In the early years of the twentieth century, however, Buber discovered the writings of the Baՙal Shem Tov, the leader of the eighteenth century Jewish popular mystical movement known as Hasidism. For five years, Buber withdrew from politics to study Hasidic lore, and at the end of that period he published several books about Hasidism, Hasidism including Die Legende des Baalschem (1908; The Legend of the Baal-Shem, 1955). Legend of the Baal-Shem, The (Buber)

Buber began drafting I and Thou in 1916. In his writing, he drew on his studies of Hasidism, Daoism, Christian mysticism, and other traditions. He also used the manuscript as an outlet for his response to the outbreak of World War I in 1914. After working on I and Thou off and on for several years, Buber presented some of his ideas in lectures given in the early 1920’s at the Free Jewish Academy in Frankfurt, a school run by his friend and intellectual collaborator Franz Rosenzweig.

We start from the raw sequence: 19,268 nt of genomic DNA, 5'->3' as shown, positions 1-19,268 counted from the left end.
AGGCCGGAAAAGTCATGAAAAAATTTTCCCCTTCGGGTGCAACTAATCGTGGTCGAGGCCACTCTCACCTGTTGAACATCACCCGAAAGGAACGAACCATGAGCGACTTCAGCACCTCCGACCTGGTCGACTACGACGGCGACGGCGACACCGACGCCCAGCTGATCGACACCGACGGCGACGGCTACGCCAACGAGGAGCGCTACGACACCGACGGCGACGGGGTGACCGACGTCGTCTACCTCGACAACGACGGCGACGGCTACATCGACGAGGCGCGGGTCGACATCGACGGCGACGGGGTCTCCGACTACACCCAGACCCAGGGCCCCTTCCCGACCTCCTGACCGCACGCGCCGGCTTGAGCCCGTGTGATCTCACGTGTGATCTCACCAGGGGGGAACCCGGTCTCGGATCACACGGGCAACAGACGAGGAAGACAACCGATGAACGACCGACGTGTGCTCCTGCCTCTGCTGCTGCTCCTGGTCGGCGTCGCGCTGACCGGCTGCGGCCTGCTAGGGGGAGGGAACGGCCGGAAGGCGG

The heart of I and Thou lies in its discussion of relationship and dialogue. In examining these two concepts, Buber distinguished between ways of approaching the world. The first is the “I-It” way, in which the world, work, politics, fellow human beings, and even God are treated as objects. This approach involves the use, experience, and analysis of things but does not involve any relationship to them. To relate to people, nature, the world, or God, to enter into dialogue with them, and to open oneself and seek a sort of reciprocity with them required a tactic that Buber called Ich-Du, a phrase hard to translate into English because it uses the familiar, intimate form of the German word “you,” a form that no longer exists in English except for the archaic “thou.”